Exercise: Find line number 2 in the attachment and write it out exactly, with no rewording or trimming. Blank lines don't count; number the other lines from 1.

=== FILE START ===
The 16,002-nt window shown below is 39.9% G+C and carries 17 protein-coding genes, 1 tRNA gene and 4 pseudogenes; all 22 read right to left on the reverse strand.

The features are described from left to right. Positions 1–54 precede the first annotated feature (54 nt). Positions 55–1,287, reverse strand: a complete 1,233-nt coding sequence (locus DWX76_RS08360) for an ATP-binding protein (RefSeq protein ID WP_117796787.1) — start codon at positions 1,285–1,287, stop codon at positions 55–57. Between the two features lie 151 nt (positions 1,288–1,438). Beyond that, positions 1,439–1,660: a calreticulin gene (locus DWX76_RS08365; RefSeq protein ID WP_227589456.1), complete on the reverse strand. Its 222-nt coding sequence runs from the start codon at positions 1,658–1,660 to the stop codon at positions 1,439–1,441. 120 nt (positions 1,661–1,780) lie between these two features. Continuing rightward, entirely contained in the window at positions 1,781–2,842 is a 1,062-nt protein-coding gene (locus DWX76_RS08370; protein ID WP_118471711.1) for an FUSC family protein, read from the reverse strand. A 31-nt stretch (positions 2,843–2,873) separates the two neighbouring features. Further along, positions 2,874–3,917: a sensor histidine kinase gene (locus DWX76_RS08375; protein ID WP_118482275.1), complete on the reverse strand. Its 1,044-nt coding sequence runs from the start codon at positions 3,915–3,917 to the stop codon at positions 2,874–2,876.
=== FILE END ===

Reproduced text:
The features are described from left to right. Positions 1–54 precede the first annotated feature (54 nt). Positions 55–1,287, reverse strand: a complete 1,233-nt coding sequence (locus DWX76_RS08360) for an ATP-binding protein (RefSeq protein ID WP_117796787.1) — start codon at positions 1,285–1,287, stop codon at positions 55–57. Between the two features lie 151 nt (positions 1,288–1,438). Beyond that, positions 1,439–1,660: a calreticulin gene (locus DWX76_RS08365; RefSeq protein ID WP_227589456.1), complete on the reverse strand. Its 222-nt coding sequence runs from the start codon at positions 1,658–1,660 to the stop codon at positions 1,439–1,441. 120 nt (positions 1,661–1,780) lie between these two features. Continuing rightward, entirely contained in the window at positions 1,781–2,842 is a 1,062-nt protein-coding gene (locus DWX76_RS08370; protein ID WP_118471711.1) for an FUSC family protein, read from the reverse strand. A 31-nt stretch (positions 2,843–2,873) separates the two neighbouring features. Further along, positions 2,874–3,917: a sensor histidine kinase gene (locus DWX76_RS08375; protein ID WP_118482275.1), complete on the reverse strand. Its 1,044-nt coding sequence runs from the start codon at positions 3,915–3,917 to the stop codon at positions 2,874–2,876.